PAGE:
Thomas said the tree was not initially in his plans to announce his commitment, but the night before a friend suggested he use it. The rest is his-tree. (Sorry, I had to.)

Other players have gotten creative with the mascot, as well, including 2017 ESPN 300 defensive tackle Marvin Wilson. He was the No. 4-ranked recruit in the class and committed to Florida State by showing off some custom Florida State-themed Jordans.

That was a smart move by Wilson, because a pair of shoes is probably a lot easier to take care of than a tree or a dwarf caiman.

Other prospects have gone with apparel as well, including 2006 offensive lineman Andre Smith, who announced his commitment to Alabama by putting on a houndstooth hat.

Not everyone has used apparel or an actual prop to announce their decision, though. In the 2014 class, Jabrill Peppers was the second-ranked recruit overall and committed to Michigan, announcing his decision on TV with a prewritten rap song.

Peppers had dabbled in music before and after his commitment and used the opportunity to show off his lyrical talents to the viewers.

Not everyone can rap the way Peppers can, though, so some recruits brought in professional rappers to help them with their commitment.

Jack Jones was an ESPN 300 cornerback in the 2016 class, and he enlisted the help of Snoop Dogg to conduct a commitment video. Snoop acted as the host and interviewer, asking Jones a few questions before he committed to USC.

That wasn't the only time Snoop made an appearance in a commitment video, either.

He also showed up at the end of Olaijah Griffin's television announcement, along with former NFL player Willie McGinest.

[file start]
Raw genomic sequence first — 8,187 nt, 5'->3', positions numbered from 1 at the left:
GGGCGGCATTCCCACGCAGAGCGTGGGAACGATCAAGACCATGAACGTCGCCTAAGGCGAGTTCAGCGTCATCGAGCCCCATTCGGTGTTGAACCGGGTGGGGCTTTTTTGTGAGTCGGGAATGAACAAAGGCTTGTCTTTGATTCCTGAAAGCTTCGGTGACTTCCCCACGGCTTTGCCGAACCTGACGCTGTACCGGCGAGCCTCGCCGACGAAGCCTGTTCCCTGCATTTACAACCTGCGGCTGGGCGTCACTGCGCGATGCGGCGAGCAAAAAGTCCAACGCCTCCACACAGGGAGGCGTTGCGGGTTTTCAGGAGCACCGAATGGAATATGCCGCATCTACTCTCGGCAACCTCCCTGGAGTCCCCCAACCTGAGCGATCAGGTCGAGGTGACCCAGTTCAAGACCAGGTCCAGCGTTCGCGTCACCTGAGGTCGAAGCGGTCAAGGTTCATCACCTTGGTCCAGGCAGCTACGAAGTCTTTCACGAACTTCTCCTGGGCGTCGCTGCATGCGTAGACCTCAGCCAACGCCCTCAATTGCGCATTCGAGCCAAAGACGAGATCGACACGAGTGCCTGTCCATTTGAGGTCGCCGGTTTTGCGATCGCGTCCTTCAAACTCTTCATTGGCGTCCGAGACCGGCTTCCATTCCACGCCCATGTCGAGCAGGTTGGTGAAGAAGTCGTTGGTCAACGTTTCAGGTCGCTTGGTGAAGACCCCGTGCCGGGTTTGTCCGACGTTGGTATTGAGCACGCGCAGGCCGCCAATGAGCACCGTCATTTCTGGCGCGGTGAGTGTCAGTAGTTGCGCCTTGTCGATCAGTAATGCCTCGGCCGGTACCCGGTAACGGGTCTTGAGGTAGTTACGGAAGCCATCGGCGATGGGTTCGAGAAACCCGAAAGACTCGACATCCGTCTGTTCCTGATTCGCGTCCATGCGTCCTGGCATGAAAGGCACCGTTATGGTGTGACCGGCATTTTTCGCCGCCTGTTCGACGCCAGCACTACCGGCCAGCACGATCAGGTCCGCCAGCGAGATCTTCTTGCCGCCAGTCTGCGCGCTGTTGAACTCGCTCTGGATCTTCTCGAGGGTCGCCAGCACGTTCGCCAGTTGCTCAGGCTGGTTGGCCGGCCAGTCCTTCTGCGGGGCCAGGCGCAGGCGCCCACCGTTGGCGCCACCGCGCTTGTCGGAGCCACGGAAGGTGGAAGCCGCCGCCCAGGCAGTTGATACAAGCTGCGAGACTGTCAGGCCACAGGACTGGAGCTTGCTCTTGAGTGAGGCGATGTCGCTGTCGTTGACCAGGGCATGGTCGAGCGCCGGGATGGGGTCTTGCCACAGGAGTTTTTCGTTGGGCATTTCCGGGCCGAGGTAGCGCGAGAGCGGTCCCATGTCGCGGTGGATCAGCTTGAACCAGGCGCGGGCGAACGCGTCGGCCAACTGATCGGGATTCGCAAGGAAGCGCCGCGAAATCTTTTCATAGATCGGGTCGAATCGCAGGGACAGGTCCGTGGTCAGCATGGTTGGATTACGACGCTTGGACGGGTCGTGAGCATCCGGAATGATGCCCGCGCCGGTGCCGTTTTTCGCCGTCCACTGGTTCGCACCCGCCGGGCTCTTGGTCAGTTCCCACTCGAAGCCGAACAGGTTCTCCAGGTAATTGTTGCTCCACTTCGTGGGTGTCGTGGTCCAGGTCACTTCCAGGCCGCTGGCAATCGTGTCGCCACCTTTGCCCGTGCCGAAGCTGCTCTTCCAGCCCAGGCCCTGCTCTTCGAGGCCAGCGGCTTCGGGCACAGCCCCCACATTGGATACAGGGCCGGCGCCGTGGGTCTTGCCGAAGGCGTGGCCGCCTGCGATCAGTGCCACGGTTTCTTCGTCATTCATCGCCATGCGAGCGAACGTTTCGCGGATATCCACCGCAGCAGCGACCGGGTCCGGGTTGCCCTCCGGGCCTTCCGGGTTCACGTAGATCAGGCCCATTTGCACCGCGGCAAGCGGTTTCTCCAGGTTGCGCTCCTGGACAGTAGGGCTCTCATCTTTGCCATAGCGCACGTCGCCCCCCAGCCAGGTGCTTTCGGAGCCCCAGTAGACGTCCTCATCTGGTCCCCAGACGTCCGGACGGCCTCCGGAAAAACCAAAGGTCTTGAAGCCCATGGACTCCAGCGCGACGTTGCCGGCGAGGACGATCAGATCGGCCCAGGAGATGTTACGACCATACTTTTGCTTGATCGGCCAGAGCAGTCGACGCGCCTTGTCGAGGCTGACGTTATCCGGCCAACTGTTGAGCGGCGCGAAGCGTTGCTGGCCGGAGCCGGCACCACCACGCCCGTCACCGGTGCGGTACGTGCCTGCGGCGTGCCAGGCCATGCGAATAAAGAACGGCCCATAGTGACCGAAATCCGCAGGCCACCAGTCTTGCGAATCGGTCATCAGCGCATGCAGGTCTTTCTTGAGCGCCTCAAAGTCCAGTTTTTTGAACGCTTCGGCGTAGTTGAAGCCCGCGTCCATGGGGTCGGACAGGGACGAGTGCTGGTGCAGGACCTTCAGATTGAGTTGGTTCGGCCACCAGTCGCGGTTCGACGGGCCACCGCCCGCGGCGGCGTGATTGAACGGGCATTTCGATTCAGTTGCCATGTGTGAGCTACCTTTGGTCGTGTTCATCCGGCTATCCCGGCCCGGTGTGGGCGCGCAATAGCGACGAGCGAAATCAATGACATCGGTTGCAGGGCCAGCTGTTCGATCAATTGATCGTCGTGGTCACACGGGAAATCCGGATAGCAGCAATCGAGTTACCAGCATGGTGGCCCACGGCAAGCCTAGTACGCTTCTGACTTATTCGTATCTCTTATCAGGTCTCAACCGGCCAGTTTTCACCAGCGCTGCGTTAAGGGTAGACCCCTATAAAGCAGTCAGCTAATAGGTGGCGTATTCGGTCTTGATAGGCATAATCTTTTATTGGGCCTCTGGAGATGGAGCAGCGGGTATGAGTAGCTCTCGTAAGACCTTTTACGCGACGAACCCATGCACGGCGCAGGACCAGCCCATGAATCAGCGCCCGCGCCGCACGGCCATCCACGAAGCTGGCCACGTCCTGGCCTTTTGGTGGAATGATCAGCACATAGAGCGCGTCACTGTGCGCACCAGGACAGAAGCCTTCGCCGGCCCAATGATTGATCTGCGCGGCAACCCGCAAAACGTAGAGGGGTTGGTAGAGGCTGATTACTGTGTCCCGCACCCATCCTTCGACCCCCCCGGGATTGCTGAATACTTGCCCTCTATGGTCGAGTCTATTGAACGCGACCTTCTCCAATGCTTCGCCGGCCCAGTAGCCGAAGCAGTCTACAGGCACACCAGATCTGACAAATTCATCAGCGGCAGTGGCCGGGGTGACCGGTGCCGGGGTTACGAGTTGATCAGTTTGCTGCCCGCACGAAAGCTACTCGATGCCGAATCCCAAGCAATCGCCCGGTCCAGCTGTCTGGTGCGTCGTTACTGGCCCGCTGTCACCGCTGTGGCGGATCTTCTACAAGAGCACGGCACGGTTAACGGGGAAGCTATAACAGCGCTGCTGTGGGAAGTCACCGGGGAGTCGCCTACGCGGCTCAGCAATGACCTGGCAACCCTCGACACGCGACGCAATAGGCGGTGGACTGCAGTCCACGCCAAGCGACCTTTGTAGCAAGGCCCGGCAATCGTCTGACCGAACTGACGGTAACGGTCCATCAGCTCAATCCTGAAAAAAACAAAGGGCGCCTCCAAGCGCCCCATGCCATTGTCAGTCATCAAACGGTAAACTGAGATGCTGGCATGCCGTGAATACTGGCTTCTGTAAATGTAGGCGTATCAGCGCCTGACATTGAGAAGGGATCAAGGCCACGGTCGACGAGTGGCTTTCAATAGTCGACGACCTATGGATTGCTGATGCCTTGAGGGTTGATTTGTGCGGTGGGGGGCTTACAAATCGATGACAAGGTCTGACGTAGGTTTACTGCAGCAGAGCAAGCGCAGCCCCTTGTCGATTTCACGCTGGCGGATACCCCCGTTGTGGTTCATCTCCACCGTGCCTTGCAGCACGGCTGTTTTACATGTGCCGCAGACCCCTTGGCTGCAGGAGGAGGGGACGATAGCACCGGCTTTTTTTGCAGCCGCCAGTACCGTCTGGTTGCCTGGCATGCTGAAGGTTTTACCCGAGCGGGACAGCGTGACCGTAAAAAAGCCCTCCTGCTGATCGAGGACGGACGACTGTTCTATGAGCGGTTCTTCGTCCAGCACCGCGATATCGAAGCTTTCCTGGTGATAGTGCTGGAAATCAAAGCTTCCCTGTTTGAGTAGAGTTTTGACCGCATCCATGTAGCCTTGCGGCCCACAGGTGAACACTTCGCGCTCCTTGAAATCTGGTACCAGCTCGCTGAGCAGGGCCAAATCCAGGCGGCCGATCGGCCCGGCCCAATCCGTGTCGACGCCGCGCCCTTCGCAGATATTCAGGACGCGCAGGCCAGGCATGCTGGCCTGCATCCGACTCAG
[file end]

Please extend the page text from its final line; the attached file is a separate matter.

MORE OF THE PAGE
Griffin is the son of rapper Warren G, who popped a giant balloon, exploding gold confetti onto the studio floor as his son announced his commitment to USC. Since Warren G is Griffin's father, this one made sense that Snoop would also be there.

Family members -- especially famous ones -- are an easy way to incorporate some creativity in an announcement. They can help create an exciting moment even more special, but it hasn't always gone as planned.

Brothers Landon Collins and Gerald Willis both experienced that when Collins committed to Alabama in the 2012 class and Willis committed to Florida two years later. Both commitments were on television, and both times their mother expressed her displeasure in the decisions.

Collins' mother wanted her sons to pick LSU and was vocal about her favoring the Tigers.

The lesson: It can be a cautious tale to add family members to the mix, but the ultimate prop that no puppy, cake or alligator can beat is using an actual baby. If recruits are looking to include some creativity and also don't want the backlash from fans from the schools the prospect doesn't choose, use a baby in your announcement. No one can get upset at a baby. Fans aren't going to tweet terrible things at you if a baby just told them where you'll play college ball.

Jamal Adams was smart when he held his baby niece, who had a white T-shirt on initially. Adams announced he was committing to LSU by pulling the white shirt off of his niece who was then donning a striped T-shirt with the LSU logo on it.

Fans are too busy smiling at the baby to be upset with him that they're not getting one of the best players in the country. Richie Brown pulled a similar move by holding his nephew while wearing a Mississippi State shirt, which eventually turned into a few memes.

So, while we await the announcements and commitments of recruits in the 2020 class, this gives those prospects a few ideas of how to properly pull off a unique announcement. Rather than just putting on a hat, maybe think about dressing up a baby or eating a cake on live television, truly making it an unforgettable moment.